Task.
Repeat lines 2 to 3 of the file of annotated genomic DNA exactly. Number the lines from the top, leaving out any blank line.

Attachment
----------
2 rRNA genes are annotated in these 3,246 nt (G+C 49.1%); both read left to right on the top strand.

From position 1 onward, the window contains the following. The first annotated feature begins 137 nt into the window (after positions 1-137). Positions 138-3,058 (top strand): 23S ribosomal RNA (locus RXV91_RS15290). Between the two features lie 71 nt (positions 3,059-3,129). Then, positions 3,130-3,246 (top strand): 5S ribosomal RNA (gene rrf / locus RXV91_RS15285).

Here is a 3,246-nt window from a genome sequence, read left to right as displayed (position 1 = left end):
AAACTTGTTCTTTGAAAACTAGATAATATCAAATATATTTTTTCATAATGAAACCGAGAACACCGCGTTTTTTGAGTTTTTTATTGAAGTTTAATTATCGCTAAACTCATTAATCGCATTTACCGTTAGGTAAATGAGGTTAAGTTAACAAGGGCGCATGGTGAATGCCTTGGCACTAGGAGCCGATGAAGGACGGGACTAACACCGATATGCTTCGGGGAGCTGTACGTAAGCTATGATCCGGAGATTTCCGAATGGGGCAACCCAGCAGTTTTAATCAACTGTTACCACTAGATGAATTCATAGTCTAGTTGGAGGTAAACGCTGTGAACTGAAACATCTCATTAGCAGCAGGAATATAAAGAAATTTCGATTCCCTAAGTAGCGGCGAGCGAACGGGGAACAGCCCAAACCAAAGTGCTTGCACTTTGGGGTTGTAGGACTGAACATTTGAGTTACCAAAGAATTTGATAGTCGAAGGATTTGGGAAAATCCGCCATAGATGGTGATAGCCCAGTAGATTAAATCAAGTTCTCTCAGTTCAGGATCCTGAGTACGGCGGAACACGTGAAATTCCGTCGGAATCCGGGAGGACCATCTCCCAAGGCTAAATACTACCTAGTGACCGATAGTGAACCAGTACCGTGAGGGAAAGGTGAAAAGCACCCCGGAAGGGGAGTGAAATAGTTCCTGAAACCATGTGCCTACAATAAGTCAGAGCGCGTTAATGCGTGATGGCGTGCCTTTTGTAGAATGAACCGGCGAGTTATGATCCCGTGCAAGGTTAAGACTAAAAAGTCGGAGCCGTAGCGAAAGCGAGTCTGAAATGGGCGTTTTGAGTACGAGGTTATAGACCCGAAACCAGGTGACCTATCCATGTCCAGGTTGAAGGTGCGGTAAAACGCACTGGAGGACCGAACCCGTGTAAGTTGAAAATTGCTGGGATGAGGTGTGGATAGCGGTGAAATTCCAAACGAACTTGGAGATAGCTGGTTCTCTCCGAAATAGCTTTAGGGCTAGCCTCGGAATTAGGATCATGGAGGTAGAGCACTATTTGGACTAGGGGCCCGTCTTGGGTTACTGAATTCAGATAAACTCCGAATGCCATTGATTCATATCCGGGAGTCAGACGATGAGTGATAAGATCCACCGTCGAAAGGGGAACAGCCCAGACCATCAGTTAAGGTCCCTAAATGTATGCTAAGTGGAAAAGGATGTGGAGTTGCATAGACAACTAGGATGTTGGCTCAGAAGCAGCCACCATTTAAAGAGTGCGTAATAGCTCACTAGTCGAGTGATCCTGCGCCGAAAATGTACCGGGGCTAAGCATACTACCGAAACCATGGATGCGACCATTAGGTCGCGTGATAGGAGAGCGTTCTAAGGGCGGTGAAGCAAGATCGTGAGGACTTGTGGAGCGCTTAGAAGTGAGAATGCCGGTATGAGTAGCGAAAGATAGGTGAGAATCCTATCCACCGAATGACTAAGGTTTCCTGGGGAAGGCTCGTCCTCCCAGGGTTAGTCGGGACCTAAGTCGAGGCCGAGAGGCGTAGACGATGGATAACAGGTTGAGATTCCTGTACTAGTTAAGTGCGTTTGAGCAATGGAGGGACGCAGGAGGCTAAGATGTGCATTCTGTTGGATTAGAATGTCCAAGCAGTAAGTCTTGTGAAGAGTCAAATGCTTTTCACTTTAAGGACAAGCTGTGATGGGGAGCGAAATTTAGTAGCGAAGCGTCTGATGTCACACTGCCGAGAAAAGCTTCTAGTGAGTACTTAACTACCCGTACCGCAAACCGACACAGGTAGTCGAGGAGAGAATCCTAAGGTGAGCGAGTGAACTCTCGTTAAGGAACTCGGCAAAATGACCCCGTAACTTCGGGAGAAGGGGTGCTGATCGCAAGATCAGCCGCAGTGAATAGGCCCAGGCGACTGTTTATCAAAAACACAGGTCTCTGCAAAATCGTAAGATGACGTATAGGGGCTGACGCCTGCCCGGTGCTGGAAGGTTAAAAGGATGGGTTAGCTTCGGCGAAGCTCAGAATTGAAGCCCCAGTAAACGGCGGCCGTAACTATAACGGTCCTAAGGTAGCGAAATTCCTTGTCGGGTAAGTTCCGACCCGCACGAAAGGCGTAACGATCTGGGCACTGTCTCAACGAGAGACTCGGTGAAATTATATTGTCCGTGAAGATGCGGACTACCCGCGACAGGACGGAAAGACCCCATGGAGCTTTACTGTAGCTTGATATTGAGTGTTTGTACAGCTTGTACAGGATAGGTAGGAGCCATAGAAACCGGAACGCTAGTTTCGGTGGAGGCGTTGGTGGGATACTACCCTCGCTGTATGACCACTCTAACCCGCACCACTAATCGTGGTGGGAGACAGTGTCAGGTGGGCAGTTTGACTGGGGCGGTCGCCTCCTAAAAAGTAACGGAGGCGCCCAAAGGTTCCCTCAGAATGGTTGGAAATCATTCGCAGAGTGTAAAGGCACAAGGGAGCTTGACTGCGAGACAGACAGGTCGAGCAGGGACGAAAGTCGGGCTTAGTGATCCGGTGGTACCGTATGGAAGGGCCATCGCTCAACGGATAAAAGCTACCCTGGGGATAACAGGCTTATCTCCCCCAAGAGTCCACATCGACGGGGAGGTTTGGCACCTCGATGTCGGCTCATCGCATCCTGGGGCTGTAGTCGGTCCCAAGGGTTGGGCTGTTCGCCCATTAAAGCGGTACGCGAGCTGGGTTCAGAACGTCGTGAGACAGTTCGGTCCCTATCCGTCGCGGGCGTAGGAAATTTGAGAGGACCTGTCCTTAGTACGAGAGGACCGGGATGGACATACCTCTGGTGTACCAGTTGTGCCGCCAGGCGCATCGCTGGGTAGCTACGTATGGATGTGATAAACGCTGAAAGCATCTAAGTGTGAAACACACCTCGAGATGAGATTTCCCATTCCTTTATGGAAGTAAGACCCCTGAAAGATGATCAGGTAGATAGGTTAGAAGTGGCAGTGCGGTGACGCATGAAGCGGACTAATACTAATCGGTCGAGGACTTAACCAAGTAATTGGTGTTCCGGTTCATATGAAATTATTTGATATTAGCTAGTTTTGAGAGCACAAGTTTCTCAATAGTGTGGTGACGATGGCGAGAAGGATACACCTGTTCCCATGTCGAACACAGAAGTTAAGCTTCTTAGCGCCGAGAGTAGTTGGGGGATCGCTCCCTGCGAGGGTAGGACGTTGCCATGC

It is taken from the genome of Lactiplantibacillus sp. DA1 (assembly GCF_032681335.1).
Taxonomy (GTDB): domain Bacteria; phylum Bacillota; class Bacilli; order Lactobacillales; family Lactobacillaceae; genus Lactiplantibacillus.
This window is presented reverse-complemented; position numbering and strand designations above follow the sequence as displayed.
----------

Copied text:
From position 1 onward, the window contains the following. The first annotated feature begins 137 nt into the window (after positions 1-137). Positions 138-3,058 (top strand): 23S ribosomal RNA (locus RXV91_RS15290). Between the two features lie 71 nt (positions 3,059-3,129). Then, positions 3,130-3,246 (top strand): 5S ribosomal RNA (gene rrf / locus RXV91_RS15285).

Here is a 3,246-nt window from a genome sequence, read left to right as displayed (position 1 = left end):